I learned photography with the old fashioned, 35mm SLR. When it was damaged, I went to the "grandma point and shoot". Digital SLR was out of my budget, until my wonderful brother game me one. Piece of cake, right? Wrong!! Digital is very different than film! I don't like adding things, like the photos that add the dramatic clouds and are no longer the images you say when you were looking at the sky - I love to look at the ordinary things in life and make them extraordinary - but I'm having some arguments with the camera! What setting do I use?? Is auto the best?? How do I control the shutter AND the fstop? I can only figure out how to control one of the other! Any suggestions where to go to learn all this? And what software is best for just the basic development (Cropping, contrast, etc.) ? I tried lightroom and it was just too complicated. (I've been using picassa).

Tell me anything you think helpful - anything you want! I am a sponge ready to take on every little drop I can get!!

Thanks!

 

Posted by: Helen Fern on 06/21/2012 - 12:47 AM

I learned photography with the old fashioned, 35mm SLR. When it was damaged, I went to the "grandma point and shoot". Digital SLR was out of my budget, until my wonderful brother game me one. Piece of cake, right? Wrong!! Digital is very different than film! I don't like adding things, like the photos that add the dramatic clouds and are no longer the images you say when you were looking at the sky - I love to look at the ordinary things in life and make them extraordinary - but I'm having some arguments with the camera! What setting do I use?? Is auto the best?? How do I control the shutter AND the fstop? I can only figure out how to control one of the other! Any suggestions where to go to learn all this? And what software is best for just the basic development (Cropping, contrast, etc.) ? I tried lightroom and it was just too complicated. (I've been using picassa).

Tell me anything you think helpful - anything you want! I am a sponge ready to take on every little drop I can get!!

Thanks!

 

Posted by: Murray Bloom on 06/21/2012 - 1:02 AM

Hi Helen. Welcome. You've asked a lot of questions, so let me make a start and we'll see where it goes. First, what camera are you using? Most models will have a manual setting, allowing you to control both shutter speed and aperture. Aperture Priority is a particularly useful setting.

Picasa is a good starting point, and the next logical step for many people will be Photoshop Elements. But learn to use the camera first.

How long have you been shooting?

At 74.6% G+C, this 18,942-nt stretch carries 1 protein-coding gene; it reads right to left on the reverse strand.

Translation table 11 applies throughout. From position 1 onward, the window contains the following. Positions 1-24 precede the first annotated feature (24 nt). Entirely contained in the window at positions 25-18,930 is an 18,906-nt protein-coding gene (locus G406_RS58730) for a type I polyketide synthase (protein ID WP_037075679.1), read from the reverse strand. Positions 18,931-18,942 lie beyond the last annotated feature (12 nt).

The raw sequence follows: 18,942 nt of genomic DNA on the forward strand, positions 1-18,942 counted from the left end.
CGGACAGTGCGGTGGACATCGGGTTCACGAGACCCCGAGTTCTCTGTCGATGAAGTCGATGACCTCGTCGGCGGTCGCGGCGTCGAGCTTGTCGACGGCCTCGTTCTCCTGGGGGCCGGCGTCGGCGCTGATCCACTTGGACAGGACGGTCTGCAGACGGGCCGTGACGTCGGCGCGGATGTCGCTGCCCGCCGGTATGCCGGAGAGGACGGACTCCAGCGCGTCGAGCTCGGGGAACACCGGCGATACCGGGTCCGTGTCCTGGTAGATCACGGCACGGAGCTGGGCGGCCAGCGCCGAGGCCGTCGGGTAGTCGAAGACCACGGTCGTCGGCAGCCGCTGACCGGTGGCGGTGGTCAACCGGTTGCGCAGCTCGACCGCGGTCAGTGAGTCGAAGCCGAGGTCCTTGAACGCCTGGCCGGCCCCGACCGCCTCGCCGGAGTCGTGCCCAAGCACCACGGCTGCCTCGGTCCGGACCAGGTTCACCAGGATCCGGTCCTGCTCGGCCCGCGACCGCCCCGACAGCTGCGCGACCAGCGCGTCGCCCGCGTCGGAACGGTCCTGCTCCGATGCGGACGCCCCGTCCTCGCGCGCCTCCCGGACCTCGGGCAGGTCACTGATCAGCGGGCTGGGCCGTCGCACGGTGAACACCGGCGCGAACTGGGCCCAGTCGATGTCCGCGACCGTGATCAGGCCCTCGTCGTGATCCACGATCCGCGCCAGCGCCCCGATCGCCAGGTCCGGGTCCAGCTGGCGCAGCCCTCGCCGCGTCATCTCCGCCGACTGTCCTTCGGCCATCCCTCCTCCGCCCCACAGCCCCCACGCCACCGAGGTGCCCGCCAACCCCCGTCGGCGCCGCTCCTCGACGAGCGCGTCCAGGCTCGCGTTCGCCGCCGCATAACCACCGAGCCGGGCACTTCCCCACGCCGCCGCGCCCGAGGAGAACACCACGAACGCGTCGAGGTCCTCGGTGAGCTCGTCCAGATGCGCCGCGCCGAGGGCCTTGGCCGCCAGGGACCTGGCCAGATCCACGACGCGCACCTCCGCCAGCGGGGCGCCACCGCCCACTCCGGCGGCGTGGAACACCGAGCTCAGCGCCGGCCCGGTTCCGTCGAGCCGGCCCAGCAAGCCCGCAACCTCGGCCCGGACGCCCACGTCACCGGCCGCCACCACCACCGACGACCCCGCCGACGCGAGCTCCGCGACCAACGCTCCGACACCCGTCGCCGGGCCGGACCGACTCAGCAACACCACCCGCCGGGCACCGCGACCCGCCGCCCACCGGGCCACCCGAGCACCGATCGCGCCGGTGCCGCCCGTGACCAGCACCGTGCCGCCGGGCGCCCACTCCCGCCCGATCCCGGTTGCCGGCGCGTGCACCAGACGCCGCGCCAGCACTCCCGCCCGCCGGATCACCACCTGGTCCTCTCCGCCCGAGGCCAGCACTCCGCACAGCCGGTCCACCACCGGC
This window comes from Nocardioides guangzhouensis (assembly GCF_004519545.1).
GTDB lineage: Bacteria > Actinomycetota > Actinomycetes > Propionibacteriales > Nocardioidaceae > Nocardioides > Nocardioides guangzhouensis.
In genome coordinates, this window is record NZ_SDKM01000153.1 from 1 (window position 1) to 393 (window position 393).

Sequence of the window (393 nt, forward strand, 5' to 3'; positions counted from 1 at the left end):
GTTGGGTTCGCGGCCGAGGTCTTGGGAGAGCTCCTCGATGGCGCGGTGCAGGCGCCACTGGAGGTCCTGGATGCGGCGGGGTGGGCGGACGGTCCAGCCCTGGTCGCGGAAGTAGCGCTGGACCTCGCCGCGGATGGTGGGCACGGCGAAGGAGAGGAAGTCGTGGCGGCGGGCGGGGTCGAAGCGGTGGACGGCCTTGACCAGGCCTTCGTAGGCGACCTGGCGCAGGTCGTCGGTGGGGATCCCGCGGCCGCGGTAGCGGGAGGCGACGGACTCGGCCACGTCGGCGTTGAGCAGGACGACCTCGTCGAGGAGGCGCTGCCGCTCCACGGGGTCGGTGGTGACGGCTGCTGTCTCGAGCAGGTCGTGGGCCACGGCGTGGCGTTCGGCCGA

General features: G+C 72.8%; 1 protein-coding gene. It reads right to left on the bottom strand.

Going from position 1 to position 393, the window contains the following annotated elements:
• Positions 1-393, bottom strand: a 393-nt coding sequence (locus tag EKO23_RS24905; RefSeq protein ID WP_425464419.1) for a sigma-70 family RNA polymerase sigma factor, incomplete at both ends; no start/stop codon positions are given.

Posted by: Kim Henderson on 06/21/2012 - 9:18 AM




Very nice, Murray!..I did not even try to remove the second shadow (one nearest her nose and mouth)
Okay, okay...now that you did, I see that I must... lol! Not anytime soon though, i've just had enough :D
Thanks, Murray

 

Posted by: Patrick Anthony Pierson on 06/21/2012 - 10:19 AM

 

Posted by: Murray Bloom on 06/21/2012 - 1:57 PM

Kim, in case you're interested in how I "fixed" the picture, I'll attempt to paint a word picture for you. This image is a good illustration of the benefit of being proactive (rather than reactive) with Photoshop. Rather than trying to just get rid of the shadows, I decided on how I wanted the picture to look when I was finished, and worked toward that.

The first thing I did was to subdue the shadows with the Dodge tool, at about 15% opacity with a very soft brush. I took them down to approximate the luminance of the surrounding skin. The color match was awful, but I could see the beginning of contour. I used a few brush sizes, and finished off with a relatively small one to work the transitions.

Next, I built up the "new" parts by cloning small patches of skin from her opposite cheek (20% opacity). which built texture and contour, and this began to move the color in the right direction. Once I had believable facial contours, I began to clone color into the new areas, again with the soft brush and low opacity, building the color until I had a good match. It still looked a bit like a patchwork, but only slightly.

Once I had the basic contours and surface done, I switched to the Healing Brush (soft brush again) and, using samples from the same cheek, blended all the rough edges. I finished up by healing some color into the area, again from nearby areas of good skin.